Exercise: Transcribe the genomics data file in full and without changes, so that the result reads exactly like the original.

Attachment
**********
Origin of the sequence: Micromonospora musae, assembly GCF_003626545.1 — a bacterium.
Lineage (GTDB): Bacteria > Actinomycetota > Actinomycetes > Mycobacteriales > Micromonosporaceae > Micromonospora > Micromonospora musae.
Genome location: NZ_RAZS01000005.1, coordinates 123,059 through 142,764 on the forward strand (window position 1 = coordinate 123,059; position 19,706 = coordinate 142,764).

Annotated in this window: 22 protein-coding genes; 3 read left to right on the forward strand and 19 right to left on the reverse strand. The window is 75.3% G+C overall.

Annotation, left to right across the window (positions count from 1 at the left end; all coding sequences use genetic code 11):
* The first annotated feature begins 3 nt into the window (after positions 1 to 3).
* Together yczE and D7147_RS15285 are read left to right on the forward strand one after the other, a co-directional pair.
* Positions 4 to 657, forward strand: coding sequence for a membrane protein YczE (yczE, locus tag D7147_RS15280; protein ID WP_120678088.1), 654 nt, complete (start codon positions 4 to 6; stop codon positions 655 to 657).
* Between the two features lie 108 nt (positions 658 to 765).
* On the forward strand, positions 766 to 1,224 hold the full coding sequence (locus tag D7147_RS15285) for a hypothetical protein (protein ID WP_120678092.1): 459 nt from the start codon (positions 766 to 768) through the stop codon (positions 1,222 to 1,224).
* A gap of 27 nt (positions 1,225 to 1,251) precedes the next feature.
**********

Origin of the sequence: Micromonospora musae, assembly GCF_003626545.1 — a bacterium.
Lineage (GTDB): Bacteria > Actinomycetota > Actinomycetes > Mycobacteriales > Micromonosporaceae > Micromonospora > Micromonospora musae.
Genome location: NZ_RAZS01000005.1, coordinates 123,059 through 142,764 on the forward strand (window position 1 = coordinate 123,059; position 19,706 = coordinate 142,764).

Annotated in this window: 22 protein-coding genes; 3 read left to right on the forward strand and 19 right to left on the reverse strand. The window is 75.3% G+C overall.

Annotation, left to right across the window (positions count from 1 at the left end; all coding sequences use genetic code 11):
* The first annotated feature begins 3 nt into the window (after positions 1 to 3).
* Together yczE and D7147_RS15285 are read left to right on the forward strand one after the other, a co-directional pair.
* Positions 4 to 657, forward strand: coding sequence for a membrane protein YczE (yczE, locus tag D7147_RS15280; protein ID WP_120678088.1), 654 nt, complete (start codon positions 4 to 6; stop codon positions 655 to 657).
* Between the two features lie 108 nt (positions 658 to 765).
* On the forward strand, positions 766 to 1,224 hold the full coding sequence (locus tag D7147_RS15285) for a hypothetical protein (protein ID WP_120678092.1): 459 nt from the start codon (positions 766 to 768) through the stop codon (positions 1,222 to 1,224).
* A gap of 27 nt (positions 1,225 to 1,251) precedes the next feature.